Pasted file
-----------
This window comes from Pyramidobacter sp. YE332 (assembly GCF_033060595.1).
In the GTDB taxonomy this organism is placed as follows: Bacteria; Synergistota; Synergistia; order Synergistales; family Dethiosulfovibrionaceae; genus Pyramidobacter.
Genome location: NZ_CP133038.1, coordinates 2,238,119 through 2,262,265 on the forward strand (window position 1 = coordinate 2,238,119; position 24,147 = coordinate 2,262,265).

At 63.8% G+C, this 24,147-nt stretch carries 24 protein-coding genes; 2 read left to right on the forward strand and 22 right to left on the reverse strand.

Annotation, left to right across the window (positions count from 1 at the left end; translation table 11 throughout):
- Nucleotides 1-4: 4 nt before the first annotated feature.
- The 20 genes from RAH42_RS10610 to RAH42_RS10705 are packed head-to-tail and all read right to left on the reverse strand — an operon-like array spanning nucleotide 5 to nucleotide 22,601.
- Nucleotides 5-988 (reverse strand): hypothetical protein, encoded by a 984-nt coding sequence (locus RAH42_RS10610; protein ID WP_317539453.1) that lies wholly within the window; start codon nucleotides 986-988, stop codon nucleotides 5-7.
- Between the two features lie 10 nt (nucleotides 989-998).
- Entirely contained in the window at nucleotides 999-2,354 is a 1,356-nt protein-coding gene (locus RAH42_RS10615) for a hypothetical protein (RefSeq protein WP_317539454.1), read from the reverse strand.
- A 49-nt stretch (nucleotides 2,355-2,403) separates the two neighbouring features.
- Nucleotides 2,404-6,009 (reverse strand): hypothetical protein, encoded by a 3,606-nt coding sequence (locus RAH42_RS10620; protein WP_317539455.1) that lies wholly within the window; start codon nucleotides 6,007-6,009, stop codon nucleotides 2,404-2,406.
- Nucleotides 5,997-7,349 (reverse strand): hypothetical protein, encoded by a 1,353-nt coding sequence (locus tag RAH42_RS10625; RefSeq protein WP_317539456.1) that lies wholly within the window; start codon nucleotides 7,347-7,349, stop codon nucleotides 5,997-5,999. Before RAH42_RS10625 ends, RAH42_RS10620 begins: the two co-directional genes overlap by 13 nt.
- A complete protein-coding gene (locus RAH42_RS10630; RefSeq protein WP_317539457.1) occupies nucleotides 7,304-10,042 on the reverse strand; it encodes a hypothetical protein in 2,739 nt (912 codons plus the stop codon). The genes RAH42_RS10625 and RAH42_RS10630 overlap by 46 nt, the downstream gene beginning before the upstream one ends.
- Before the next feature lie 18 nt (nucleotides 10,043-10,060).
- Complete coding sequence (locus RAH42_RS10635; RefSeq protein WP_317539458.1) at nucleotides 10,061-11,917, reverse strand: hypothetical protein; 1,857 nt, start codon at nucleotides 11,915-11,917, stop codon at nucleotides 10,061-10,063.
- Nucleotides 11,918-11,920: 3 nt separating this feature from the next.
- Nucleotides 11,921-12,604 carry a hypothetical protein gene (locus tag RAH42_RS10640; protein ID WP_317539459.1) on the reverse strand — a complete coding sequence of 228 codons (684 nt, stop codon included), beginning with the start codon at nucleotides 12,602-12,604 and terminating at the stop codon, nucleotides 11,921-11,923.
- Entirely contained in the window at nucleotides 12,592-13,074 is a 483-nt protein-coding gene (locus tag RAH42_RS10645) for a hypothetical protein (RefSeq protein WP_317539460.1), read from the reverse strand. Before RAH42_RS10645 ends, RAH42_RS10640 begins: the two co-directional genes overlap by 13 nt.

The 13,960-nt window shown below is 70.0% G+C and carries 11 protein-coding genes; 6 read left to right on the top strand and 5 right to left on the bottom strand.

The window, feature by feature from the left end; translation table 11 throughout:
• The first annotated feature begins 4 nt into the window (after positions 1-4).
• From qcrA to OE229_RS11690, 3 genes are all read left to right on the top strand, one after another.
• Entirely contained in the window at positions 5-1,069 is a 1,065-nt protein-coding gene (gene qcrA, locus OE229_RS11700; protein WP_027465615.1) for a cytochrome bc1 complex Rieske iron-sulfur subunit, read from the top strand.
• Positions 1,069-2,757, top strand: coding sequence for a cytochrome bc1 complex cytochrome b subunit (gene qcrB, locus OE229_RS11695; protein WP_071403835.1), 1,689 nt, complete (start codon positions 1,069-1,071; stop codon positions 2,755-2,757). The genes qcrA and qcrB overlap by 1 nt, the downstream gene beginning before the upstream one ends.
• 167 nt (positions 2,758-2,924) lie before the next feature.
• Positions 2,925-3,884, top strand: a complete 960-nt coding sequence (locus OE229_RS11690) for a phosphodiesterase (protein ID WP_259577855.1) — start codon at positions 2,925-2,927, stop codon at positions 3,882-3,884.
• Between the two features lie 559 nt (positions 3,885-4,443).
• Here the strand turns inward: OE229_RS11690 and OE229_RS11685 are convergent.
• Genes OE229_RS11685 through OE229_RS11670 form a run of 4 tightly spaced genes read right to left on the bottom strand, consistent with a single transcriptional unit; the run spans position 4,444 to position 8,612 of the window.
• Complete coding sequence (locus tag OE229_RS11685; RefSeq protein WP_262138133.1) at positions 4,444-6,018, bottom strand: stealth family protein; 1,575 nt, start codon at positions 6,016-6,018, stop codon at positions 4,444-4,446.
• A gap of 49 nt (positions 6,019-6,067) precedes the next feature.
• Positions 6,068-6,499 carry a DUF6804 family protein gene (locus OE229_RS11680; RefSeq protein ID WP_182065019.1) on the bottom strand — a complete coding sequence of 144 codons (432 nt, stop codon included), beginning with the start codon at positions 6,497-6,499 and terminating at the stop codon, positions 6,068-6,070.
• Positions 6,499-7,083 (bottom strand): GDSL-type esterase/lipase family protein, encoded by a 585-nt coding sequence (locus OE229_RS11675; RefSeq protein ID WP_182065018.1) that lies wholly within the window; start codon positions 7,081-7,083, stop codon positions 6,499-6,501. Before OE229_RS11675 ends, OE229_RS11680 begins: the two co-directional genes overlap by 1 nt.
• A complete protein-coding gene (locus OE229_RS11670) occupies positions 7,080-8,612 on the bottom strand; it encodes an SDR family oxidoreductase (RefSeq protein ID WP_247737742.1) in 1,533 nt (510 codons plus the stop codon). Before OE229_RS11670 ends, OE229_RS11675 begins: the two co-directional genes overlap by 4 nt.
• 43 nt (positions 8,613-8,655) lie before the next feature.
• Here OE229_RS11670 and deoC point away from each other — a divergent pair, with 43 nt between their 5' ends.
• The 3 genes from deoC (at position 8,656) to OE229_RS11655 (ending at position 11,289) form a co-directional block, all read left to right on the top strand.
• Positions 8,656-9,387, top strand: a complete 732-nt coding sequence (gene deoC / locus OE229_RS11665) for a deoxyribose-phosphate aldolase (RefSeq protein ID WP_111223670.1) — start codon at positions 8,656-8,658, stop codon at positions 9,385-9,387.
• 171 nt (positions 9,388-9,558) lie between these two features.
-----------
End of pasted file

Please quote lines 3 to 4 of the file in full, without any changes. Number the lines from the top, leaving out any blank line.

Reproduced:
Genome location: NZ_CP133038.1, coordinates 2,238,119 through 2,262,265 on the forward strand (window position 1 = coordinate 2,238,119; position 24,147 = coordinate 2,262,265).

At 63.8% G+C, this 24,147-nt stretch carries 24 protein-coding genes; 2 read left to right on the forward strand and 22 right to left on the reverse strand.